> Don't be so quick to diss STL, before you've really
> learned what it can do.

I am very aware of what can be done with the STL. Don't be so quick to assume that the STL doesn't make any trade-offs and represents the best design for all possible circumstances.

> Furthermore, as mentioned, the above is idiomatic, modern
> C++, so other C++ programmers familiar with the standard
> library should be able to understand it.

I don't buy this argument neither. Being idiomatic is not an advantage from my point of view.

> Note that, unlike your code, the above can be quite easily
> changed to e.g. write the elements in some other way, such
> as backwards (and without touching the container
> itself!):

> std::reverse_copy(array,array+10,out(std::cout,"
> " "));
And so on...

That is definitely something which is severely limited by a Iterable concept. But again, this isn't a fair comparison because a Iterable concept is more closely related to a Forward Container, which itself has the same drawback.

> The STL stands on four "pillars":
>
> - Containers (or more generally, sequences)
> - Iterators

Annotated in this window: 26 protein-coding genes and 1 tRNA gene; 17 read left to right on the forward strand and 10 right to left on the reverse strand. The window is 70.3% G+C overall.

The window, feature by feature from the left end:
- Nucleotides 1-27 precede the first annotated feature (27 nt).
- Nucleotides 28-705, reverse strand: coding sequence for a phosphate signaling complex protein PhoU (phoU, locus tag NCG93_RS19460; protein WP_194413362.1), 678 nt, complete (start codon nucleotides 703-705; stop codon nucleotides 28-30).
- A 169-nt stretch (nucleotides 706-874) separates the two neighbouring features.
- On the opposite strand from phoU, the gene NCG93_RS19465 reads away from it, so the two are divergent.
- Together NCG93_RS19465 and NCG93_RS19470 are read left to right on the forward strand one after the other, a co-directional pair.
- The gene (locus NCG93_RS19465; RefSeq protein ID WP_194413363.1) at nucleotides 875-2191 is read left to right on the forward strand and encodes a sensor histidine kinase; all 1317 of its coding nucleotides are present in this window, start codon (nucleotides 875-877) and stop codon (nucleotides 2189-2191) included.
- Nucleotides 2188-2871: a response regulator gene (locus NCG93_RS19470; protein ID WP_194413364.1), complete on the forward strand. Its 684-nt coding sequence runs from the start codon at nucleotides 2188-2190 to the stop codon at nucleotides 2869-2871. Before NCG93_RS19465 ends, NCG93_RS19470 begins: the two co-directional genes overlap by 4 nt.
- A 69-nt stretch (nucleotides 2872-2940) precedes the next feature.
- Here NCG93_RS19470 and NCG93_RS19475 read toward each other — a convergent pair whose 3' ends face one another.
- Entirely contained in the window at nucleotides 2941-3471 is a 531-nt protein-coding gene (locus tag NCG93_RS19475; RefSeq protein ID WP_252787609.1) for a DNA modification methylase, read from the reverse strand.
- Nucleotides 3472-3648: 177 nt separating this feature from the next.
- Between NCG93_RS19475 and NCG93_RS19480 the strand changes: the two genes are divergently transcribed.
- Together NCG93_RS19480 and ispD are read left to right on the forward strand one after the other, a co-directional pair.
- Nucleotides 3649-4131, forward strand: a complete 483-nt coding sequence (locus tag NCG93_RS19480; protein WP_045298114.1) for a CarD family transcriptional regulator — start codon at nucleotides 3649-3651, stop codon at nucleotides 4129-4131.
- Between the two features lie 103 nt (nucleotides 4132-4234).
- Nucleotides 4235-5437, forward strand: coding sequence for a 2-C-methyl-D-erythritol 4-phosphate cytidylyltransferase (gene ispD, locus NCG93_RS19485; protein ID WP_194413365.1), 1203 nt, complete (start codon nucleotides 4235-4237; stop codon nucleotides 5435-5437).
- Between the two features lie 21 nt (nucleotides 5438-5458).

> - Algorithms
> - Function objects
>
> As you know, iterators provide the link between containers
> and algorithms, and function objects modify the behaviour
> of the other components.
>
> This means that these four are decoupled from each other,
> each representing a single concept. What you've done is to
> remove the iterator "decoupling", and thereby tied
> together the container and the algorithm, so that changes
> to either need to change the container/algorithm class.

Yes I agree that this is precisely what I have done, and intentionally so.

> Not my idea of simplicity, cohesion and decoupling.

Here is where I disagree, I think it is much simpler to have iteration managed within a collections member function, and not exposed to the programmer (sometimes). The STL is great at being decoupled, but it would be foolish to think that extreme decoupling has no downside. One downside is complexity.